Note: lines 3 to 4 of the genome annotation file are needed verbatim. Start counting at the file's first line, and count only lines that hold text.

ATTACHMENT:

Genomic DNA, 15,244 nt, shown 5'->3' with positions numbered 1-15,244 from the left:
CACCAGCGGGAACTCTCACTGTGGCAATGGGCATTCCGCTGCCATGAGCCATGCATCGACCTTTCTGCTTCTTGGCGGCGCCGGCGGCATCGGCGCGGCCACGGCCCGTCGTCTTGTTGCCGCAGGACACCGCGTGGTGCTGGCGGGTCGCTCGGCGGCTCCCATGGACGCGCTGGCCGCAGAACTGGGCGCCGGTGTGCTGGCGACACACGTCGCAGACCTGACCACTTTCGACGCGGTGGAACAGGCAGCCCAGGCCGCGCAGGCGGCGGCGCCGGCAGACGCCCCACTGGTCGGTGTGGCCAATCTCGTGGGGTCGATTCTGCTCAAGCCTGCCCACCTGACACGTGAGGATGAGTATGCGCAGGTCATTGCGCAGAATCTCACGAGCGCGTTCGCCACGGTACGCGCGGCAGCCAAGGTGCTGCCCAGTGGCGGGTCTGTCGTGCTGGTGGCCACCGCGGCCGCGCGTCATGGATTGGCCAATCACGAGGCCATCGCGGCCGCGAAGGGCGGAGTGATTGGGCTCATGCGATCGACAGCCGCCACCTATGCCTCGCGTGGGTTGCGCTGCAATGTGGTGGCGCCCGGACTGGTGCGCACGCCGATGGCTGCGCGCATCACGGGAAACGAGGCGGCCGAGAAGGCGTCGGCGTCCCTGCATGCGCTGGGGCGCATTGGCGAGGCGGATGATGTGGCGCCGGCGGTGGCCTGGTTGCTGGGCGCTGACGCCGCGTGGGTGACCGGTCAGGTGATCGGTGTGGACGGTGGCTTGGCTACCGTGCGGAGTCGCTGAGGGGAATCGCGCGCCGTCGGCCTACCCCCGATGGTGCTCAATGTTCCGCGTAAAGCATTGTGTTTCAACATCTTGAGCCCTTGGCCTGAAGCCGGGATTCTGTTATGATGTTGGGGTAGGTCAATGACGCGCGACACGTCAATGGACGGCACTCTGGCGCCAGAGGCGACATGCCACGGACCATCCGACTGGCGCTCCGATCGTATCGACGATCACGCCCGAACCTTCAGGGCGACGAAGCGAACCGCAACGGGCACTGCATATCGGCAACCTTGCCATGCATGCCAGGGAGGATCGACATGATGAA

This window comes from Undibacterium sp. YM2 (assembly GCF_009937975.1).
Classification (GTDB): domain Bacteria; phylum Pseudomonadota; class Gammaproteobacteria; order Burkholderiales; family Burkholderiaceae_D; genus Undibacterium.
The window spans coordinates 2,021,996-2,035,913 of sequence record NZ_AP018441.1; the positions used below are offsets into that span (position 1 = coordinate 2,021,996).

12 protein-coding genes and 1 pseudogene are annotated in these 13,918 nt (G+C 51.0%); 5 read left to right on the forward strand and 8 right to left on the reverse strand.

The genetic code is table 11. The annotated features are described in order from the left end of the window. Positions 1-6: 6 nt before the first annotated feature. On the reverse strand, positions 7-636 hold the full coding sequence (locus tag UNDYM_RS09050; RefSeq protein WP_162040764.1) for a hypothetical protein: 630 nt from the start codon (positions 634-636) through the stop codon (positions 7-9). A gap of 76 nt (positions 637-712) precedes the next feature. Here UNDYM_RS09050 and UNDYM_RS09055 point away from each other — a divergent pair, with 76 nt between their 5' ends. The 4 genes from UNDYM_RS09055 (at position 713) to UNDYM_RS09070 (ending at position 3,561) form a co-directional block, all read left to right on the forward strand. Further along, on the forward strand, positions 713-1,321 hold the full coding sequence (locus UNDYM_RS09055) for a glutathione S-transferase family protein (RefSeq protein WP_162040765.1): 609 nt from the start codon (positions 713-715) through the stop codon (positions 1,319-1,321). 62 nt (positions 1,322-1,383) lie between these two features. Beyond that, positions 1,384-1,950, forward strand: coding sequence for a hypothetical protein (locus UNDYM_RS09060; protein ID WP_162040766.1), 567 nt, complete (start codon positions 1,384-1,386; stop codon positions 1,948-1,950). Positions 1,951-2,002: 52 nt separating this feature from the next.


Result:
This window comes from Undibacterium sp. YM2 (assembly GCF_009937975.1).
Classification (GTDB): domain Bacteria; phylum Pseudomonadota; class Gammaproteobacteria; order Burkholderiales; family Burkholderiaceae_D; genus Undibacterium.